I have been reading and thinking about PD James’s little book, Talking About Detective Fiction (Knopf 2009) while putting together a proposal for a new crime series. I feel as if she’s been my companion through this process, my reactions to her observations revealing my own preferences. But alas, I’ve used up all the renewals at the local library, and must return the book tomorrow. So I wanted to share some of the passages I particularly enjoyed, the one relating to her own choices.
Talking about point of view, she says: “My own choice of viewpoint is partly authorial, a detached recorder of events, and partly to move into the minds of the different characters, seeing with their eyes, expressing their emotions, hearing their words. …This for me makes a novel more complex and interesting [than first person], and can also have a note of irony as this shifting viewpoint can show how differently we can all perceive the same event.” (149-50) I, too, choose multiple points of view for much the same reasons. However, I seldom (if ever?) use “authorial, a detached recorder of events”; perhaps occasionally to give an overview of the setting. But ever since I realized that as a reader I often skip over long descriptions unless I’m learning something about a character, I tend to describe the setting from a character’s point of view. My preference, certainly not a RULE.
In the same chapter James describes how she went about choosing her main character. I didn’t find that helpful because my main characters choose me. But I did enjoy what she had to say about “the other characters, particularly the victim and the unfortunate suspects”: “If we do not care, or indeed to some extent empathise with the victim, it surely hardly matters to us whether he lives or dies. The victim is the catalyst at the heart of the novel and he dies because of who he is, what he is and where he is, and the destructive power he exercises, acknowledged or secret, over the life of at least one desperate enemy. His voice may be stilled for most of the novel, his testimony given in the voices of others, by the detritus he leaves…, but for the reader, at least in thought, he must be powerfully alive. Murder is the unique crime, and its investigation tears down the privacy of both the living and the dead. It is this study of human beings under the stress of this self-revelatory probing which for a writer is one of the chief attractions of the genre.” (153-54) Yes! I love the passage , but particularly the part I’ve italicized at the end. This is precisely what engages me, watching the community squirm. And always I want to remember the victim, that what is at stake is not only the danger that the murderer will strike again, but also that the murderer will escape punishment. I find it fascinating that she considers five suspects unwieldy—not that I disagree, but I’ve never counted.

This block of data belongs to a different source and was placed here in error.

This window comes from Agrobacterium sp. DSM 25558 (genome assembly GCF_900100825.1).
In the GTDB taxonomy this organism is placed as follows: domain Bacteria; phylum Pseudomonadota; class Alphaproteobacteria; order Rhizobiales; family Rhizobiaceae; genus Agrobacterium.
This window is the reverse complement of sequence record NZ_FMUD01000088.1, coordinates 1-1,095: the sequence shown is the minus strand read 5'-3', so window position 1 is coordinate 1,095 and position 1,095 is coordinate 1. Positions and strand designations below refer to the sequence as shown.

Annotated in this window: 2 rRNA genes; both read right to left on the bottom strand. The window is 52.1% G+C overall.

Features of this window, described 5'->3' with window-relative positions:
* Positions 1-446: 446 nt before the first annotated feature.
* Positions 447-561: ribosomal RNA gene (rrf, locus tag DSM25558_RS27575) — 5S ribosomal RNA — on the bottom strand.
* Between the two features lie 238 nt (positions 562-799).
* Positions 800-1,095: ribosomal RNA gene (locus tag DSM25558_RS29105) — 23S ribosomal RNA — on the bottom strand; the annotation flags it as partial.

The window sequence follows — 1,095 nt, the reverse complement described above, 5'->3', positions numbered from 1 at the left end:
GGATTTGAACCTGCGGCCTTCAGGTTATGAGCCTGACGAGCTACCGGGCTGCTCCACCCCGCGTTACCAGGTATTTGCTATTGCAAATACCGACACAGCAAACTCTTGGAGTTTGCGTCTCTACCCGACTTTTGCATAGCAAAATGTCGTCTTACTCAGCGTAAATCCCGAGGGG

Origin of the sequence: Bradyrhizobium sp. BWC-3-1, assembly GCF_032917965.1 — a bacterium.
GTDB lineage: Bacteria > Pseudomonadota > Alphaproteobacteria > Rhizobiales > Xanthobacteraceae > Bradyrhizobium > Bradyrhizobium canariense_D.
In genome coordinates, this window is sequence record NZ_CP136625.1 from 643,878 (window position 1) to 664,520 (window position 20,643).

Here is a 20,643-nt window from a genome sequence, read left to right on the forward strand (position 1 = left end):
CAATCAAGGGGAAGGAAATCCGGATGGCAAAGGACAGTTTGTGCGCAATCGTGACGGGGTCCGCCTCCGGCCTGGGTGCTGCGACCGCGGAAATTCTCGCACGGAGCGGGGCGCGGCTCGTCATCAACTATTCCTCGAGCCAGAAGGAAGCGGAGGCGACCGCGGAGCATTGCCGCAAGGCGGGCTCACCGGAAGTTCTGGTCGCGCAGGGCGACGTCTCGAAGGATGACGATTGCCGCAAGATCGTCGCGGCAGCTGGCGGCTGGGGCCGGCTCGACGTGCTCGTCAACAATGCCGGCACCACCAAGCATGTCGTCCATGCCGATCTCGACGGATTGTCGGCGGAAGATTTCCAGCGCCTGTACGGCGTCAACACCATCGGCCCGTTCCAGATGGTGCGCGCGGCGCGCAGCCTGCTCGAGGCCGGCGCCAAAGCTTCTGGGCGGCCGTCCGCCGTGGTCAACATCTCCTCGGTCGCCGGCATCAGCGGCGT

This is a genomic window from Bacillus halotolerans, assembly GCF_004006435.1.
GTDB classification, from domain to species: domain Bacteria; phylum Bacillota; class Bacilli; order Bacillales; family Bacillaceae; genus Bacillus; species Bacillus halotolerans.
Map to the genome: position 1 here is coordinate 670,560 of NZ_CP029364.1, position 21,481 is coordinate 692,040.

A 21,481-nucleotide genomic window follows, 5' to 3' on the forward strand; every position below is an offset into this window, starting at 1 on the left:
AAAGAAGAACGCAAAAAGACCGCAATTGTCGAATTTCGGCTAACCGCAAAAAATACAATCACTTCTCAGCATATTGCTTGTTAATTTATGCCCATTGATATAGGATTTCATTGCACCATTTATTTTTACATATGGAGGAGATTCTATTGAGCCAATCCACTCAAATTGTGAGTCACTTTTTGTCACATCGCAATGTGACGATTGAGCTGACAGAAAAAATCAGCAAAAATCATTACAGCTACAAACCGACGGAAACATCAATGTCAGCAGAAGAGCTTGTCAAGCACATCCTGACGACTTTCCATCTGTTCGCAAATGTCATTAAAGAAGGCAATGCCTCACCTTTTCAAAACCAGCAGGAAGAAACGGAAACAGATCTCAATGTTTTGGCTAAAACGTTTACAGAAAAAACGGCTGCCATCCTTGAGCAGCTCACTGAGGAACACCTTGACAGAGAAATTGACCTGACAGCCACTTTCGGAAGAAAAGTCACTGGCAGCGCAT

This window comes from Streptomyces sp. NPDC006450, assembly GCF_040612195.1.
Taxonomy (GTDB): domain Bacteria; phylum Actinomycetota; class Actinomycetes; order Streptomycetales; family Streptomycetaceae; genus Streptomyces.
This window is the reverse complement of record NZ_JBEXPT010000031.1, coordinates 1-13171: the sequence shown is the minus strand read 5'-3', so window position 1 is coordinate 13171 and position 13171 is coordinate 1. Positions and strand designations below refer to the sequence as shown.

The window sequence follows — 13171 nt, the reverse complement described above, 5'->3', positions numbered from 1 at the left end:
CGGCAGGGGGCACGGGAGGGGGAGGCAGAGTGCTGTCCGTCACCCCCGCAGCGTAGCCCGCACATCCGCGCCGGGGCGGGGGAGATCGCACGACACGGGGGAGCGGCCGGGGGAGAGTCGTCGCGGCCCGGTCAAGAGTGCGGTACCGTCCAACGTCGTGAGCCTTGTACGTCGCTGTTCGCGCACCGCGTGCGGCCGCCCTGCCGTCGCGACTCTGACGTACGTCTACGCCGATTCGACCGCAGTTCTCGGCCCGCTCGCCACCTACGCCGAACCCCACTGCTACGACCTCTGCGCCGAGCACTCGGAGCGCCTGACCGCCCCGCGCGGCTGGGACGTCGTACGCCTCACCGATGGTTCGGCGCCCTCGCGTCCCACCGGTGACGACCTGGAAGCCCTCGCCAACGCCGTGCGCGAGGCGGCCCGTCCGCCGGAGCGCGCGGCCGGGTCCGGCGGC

I laughed when I read the following, wholeheartedly agreeing: “…however well I think I know my characters, they reveal themselves more clearly during the writing of the book, so that at the end, however carefully and intricately the work is plotted, I never get exactly the novel I planned. It feels, indeed, as if the characters and everything that happens to them exists in some limbo of the imagination, so that what I am doing is not inventing them but getting in touch with them and putting their story down in black and white, a process of revelation, not of creation.” (157-58) When my characters begin to act up, I relax. Now I’m in play.
And lastly, I appreciated this summation: “Murder is a contaminating crime and no life which comes into close touch with it remains unaltered. The detective story is the novel of reason and justice, but it can affirm only the fallible justice of human beings, and the truth it celebrates can never be the whole truth any more than it is in a court of law.” I think of the characters in my novels as poignantly, tragically human, even the murderers. They are all contaminated by the violence of the crime.
And yet I don’t find the writing of murder mysteries depressing. In fact, I find them more optimistic than the historical novels I’ve been writing. I think it’s because the continuing characters are, for the most part, safe at the end of the story. I can create loving relationships for them, and much joy. I didn’t have that power with Alice Perrers or Joan of Kent.
Much to ponder, from a writer I admire. As always, your thoughts are welcome.